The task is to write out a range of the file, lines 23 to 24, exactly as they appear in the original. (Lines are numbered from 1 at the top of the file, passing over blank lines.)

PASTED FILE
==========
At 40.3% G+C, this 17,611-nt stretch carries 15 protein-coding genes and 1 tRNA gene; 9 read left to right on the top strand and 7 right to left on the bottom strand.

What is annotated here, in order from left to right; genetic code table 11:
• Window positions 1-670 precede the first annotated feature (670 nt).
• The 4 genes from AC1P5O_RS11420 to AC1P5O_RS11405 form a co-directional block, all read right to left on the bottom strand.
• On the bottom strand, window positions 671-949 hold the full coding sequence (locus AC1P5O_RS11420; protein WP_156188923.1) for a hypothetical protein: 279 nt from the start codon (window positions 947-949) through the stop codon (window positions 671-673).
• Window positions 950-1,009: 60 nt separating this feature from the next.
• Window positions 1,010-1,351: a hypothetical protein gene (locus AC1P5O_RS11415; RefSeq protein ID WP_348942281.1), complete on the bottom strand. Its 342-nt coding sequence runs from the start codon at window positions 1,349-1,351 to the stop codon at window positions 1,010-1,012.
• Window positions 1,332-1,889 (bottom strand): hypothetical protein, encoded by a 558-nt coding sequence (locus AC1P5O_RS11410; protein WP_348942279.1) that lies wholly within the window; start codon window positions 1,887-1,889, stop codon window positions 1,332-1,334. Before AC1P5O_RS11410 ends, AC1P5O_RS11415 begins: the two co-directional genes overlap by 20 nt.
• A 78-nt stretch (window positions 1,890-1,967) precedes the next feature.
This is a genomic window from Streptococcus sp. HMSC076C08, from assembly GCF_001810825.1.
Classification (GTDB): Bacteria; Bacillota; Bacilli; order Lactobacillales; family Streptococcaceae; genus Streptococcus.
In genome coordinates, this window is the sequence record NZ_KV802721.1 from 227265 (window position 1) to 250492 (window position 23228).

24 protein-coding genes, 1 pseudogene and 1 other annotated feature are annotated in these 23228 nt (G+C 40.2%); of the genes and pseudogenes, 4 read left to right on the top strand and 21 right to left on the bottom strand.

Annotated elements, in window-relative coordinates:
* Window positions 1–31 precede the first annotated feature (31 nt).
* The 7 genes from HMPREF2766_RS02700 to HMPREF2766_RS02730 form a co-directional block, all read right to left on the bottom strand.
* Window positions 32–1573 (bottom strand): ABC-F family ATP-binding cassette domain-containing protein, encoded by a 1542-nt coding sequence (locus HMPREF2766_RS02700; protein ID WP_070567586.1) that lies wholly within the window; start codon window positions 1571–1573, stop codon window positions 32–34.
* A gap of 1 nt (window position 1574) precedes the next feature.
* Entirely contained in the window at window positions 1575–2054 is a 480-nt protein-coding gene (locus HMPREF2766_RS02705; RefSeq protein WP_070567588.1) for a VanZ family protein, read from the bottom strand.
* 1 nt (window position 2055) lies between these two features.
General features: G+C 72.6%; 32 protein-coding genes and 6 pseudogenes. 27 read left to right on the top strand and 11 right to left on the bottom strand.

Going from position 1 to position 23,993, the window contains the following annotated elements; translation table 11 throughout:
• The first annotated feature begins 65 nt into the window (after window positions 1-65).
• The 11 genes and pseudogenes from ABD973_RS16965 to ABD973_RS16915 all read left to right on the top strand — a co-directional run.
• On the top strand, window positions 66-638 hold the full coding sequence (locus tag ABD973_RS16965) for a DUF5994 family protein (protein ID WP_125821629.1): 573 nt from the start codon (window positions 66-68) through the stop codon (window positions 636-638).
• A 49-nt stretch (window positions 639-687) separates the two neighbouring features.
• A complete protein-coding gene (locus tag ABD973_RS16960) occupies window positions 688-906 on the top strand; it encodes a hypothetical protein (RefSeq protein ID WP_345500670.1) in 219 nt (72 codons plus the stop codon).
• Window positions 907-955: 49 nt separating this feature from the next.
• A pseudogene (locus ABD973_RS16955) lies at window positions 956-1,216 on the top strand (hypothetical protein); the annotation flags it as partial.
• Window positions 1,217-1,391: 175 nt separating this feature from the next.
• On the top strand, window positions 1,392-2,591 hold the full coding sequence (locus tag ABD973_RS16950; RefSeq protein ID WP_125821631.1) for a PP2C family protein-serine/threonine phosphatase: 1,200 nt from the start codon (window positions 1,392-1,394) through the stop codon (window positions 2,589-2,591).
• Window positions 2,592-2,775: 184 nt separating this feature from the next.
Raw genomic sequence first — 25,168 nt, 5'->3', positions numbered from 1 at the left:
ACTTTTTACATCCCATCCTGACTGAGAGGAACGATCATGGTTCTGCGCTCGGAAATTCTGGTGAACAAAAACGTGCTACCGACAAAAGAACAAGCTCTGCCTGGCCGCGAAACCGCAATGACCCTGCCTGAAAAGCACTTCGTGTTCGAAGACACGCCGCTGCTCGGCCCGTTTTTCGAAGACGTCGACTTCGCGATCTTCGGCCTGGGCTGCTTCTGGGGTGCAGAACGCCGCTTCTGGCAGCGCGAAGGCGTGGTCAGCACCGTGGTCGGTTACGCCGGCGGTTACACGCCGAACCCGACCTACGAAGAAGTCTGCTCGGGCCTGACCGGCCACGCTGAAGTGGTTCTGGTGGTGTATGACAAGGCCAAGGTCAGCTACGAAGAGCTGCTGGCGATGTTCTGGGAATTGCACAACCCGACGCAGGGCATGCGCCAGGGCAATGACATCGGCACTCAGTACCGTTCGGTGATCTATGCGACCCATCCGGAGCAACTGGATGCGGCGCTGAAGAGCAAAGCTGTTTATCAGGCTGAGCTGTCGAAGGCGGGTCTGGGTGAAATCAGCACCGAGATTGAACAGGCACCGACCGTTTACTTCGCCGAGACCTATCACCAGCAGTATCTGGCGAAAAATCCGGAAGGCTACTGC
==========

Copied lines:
• The first annotated feature begins 65 nt into the window (after window positions 1-65).
• The 11 genes and pseudogenes from ABD973_RS16965 to ABD973_RS16915 all read left to right on the top strand — a co-directional run.